Nigeria witnessed the conduct of another election in two states of the country this past weekend. The Independent National Electoral Commission (INEC), constitutionally saddled with the responsibility of conducting elections in the country, declared David Lyon as elected in Bayelsa State for his first term as governor and returned Yahaya Bello for his second term in office. A re-run senatorial election for Kogi West Senatorial district, primarily between Senators Dino Melaye and Smart Adeyemi, was declared inconclusive.
As almost expected, lives were lost and lessons are yet to be learnt. All stakeholders involved in the electoral processes could (and should) have done better. If democracy is to truly take root in Nigeria, all hands must be on deck, starting from the INEC to the electorates.
In Bayelsa State, less than 4 days to the election, news filtered into town from the Courts that the deputy governorship candidate of the All Progressive Congress (APC) in the election, Biobarakuma Degi-Eremienyo, has been disqualified for giving false information in a form submitted to the INEC. The Peoples Democratic Party (PDP) had taken both the governorship and deputy governorship candidates of the APC to Court over false information in their submitted forms to the INEC. Two days after, the Courts disqualified the APC from taking part in the election based on the conduct of its primary. Justice Jane Inyang gave the ruling in a case filed by Heineken Lokpobiri, one of the APC governorship aspirants. The Appeal Court, sitting in Port Harcourt ordered a stay of execution to allow the APC participate in the election.
According to the results announced by INEC, the APC convincingly won the Bayelsa polls. If I know anything about Nigerian politics, the last hasn’t been heard from the Courts. Starting from the opposition contesting the election to the in-house rancour of the APC, shocker(s) await stakeholders. David Lyon wouldn’t consider the INEC announcement as the permanent seal of his victory; atleast, in my opinion.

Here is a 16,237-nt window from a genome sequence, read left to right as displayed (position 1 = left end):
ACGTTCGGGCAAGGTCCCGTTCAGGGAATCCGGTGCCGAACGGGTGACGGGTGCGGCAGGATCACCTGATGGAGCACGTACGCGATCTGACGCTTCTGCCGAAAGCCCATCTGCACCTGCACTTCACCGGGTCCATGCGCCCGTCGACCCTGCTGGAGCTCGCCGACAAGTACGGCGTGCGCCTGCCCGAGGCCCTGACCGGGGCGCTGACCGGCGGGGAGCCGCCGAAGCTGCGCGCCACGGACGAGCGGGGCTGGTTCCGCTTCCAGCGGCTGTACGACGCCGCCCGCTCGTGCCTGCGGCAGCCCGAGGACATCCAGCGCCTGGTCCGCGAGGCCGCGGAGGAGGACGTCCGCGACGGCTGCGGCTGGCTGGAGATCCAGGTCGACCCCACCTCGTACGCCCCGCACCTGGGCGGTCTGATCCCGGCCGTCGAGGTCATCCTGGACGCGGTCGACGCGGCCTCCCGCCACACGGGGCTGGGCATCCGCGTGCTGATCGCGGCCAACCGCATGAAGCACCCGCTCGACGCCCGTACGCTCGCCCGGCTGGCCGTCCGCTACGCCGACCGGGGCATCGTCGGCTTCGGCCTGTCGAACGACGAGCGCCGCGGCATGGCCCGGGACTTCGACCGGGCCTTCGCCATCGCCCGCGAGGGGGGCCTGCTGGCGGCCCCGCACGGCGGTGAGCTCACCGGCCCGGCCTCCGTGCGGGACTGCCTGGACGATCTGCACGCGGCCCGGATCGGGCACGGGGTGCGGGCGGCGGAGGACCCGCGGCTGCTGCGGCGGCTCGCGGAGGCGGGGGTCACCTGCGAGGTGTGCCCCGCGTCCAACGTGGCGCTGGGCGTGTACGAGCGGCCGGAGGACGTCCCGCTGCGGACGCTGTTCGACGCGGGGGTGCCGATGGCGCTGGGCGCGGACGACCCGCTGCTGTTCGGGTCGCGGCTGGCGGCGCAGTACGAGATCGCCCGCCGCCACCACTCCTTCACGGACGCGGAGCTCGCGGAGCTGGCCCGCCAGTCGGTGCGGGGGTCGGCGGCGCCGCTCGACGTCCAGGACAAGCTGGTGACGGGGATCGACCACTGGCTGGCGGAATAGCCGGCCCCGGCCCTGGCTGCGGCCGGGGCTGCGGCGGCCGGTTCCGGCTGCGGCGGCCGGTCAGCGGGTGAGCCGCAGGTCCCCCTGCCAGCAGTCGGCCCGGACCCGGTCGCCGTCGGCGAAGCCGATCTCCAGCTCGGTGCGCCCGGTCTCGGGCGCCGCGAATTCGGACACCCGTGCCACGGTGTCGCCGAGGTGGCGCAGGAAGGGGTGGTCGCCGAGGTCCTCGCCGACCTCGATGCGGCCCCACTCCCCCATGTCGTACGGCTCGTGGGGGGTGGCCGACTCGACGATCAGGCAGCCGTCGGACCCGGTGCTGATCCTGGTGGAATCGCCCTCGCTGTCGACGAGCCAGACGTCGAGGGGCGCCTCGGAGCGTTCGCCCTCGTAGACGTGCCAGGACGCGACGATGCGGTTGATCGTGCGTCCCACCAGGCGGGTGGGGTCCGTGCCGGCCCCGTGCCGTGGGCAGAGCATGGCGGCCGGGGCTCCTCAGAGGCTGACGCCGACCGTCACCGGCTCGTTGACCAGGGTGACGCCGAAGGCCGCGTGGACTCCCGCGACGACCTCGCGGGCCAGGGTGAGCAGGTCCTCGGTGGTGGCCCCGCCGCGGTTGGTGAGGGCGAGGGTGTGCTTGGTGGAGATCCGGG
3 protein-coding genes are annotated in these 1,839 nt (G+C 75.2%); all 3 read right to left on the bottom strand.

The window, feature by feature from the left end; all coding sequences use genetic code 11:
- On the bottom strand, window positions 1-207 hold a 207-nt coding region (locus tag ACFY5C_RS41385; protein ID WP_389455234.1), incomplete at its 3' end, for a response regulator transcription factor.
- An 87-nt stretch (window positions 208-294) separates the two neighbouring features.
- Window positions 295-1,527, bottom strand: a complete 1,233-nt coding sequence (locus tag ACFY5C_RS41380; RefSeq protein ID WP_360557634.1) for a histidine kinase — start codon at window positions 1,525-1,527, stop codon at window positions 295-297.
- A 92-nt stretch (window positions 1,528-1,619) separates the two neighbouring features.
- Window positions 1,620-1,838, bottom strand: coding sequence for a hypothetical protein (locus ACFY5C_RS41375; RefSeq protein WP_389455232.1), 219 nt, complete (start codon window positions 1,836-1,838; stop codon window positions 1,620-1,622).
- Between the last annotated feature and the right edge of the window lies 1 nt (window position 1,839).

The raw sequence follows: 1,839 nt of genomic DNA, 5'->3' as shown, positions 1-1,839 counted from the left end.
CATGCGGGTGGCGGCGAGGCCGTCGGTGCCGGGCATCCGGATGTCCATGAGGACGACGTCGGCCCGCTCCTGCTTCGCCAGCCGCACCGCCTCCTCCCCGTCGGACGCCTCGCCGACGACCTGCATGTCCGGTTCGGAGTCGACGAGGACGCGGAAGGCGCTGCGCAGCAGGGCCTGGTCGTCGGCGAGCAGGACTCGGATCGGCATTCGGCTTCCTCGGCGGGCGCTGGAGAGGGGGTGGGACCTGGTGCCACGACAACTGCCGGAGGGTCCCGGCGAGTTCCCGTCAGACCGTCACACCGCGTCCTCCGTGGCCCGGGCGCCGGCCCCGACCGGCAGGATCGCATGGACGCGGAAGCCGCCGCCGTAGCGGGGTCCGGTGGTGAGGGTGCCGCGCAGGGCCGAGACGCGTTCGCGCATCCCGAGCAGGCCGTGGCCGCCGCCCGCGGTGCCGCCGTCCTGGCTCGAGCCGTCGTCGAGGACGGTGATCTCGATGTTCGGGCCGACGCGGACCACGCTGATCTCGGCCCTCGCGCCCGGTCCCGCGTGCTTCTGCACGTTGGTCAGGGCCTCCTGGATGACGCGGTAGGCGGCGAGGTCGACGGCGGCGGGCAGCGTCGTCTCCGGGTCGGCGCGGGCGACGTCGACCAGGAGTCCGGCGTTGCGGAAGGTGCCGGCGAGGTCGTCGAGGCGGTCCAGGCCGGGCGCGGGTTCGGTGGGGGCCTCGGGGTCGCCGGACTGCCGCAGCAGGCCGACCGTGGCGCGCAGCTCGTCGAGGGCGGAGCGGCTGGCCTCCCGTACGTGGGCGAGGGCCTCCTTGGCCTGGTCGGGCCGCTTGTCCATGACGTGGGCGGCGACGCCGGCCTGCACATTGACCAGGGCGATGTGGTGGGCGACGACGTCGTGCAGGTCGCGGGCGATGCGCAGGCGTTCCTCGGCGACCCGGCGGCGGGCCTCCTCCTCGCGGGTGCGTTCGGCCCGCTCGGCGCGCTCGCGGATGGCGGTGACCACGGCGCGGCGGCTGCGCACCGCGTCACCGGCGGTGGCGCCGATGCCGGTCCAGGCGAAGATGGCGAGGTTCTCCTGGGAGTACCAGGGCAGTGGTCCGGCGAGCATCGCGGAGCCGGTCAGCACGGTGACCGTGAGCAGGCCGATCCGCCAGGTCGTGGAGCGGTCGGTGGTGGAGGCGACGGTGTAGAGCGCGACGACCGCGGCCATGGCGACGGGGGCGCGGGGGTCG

Kogi’s is shameful. From the unwarranted loss of lives to the destruction of properties, enough can’t be said of the sham interested parties made of the election. I, for one, think the result announced by INEC may not have truly reflected the wishes of the people. And that’s condemnable. For how long would we keep doing this?
The party office of the Social Democratic Party (SDP) was allegedly burnt on the orders of the governor; the governorship candidate of the SDP, Natasha Akpoti, said that much. She even went as far as saying Governor Bello gave the order to have her kidnapped and at other time, killed.
Although a candidate in the election, Yahaya Bello is the sitting governor. He’s supposed to be the Chief Security Officer of the State. But, when the Chief Security Officer is accused of being the brain behind unrest in an area, you can imagine the level of decadence that has perverted the land. He allegedly won and was returned elected. Not a few have reservations.
The Kogi West Senatorial election was declared inconclusive. Election results from 53 polling units in the senatorial district was cancelled. Senator Smart Adeyemi is reportedly leading Senator Dino Melaye with over 20000 votes. The total votes that could be obtained from the area is over 43000. The Law makes provision for an inconclusive declaration in case the difference in the votes between the candidates is less than the votes obtainable in the cancelled areas, and can swing the tides in favour of another; that’s the case here.
Election shouldn’t be a ‘do-or-die affair’. No man’s ambition is worth the death of another. The loss of lives and properties, especially in Kogi, was avoidable. Now that the elections are over, those who have lost loved ones and properties will be left to count their loss(es); this shouldn’t be the norm. Nigeria can do better. And, definitely. It’s now over to the Courts and the judiciary as a whole; hopefully, they wouldn’t get entirely perverted as other arms of government. Just hopefully.